Updated: Mar 22, 2019
My dad still lives in the house where I spent my teen years. It’s an odd thing to be sleeping in the room where I grew into a young woman, looking at the faded pale blue walls I painted when I was 15—my first ever experience in house-painting. And because my Dad has not advanced technologically, it really is like traveling back in time. He still watches cable television and walks every morning to his mail box to get his daily paper that is printed on actual paper. He has never surfed the internet, watched a streaming video, or sent a text message. It provides the illusion that time has stood still. In spite of the fact that my mother and sister have both since passed away; my nephew joined the Air Force, left the Air Force, and moved to the other side of the country; that I myself have moved to New Jersey and have lived there longer than I ever lived in that house; that I have three children, who until two started college, used to return with me for this annual visit. I am not just visiting my dad here. I am visiting my teen self.
I can feel the differences between then and now. Then I was a skinny, awkward, unsure teen. I had aspirations of being a writer and going to college (not the norm in my family). Beyond that, I had no idea what my future would hold. Now, I am not so skinny, hopefully not as awkward, definitely more confident. And while I am still unsure of what the future holds, I now realize not only do we never know what the future holds, but that it is riddled with detours and turns we cannot foresee. Because here I am again, looking at a turn in the road, an unsure what that turn will hold.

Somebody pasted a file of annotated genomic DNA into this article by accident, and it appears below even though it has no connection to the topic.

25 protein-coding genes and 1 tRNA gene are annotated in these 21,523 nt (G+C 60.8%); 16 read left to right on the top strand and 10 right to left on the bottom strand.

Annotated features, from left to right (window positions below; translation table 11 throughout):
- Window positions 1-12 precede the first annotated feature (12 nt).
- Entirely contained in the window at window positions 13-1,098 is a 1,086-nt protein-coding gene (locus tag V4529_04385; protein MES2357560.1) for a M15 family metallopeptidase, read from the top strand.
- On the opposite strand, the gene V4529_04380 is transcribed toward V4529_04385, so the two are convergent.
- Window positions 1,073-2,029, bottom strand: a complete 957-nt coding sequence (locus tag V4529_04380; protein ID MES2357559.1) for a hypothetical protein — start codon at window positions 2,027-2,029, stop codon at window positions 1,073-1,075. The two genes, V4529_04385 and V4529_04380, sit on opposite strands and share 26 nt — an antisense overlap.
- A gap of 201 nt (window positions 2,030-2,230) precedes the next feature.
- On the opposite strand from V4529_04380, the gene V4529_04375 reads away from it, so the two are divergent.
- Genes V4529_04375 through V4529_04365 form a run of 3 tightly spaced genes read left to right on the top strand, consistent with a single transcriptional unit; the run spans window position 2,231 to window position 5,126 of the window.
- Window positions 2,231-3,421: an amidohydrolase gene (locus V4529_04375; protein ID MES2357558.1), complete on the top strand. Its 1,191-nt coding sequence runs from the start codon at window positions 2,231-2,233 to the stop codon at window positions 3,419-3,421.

I put my writing career on hold for 15 years. Not intentionally. But I discovered that I did not have the bandwidth in my head for raising three children and writing creative fiction. I poured some creativity into my mothering—at least I like to think I did. But one day, two years ago, I had an idea for a novel and decided to apply myself to it. I tried to write more days than not. I was spotty at first, but once my idea took hold, I wrote more and more. As it got close to completion, I decided to get really serious. I made a Facebook account, a twitter account, and a website to support my efforts. I am querying agents. It’s kind of like buying athletic outfits so you will work out. If I dress the part, will I become the part? Sometimes that works and sometimes it doesn’t. A lot of that depends on how much you apply yourself.
I am applying myself.
But like that teenage girl, I have no idea where this road will take me. Will I get published? Will my book go anywhere besides my immediate family and friends? But I have far more faith than that young girl that the road itself is worth traveling. I enjoy the writing. I enjoy the idea that my book might one day be on a shelf in a bookstore. And for now, that is enough to keep me clicking on my keyboard.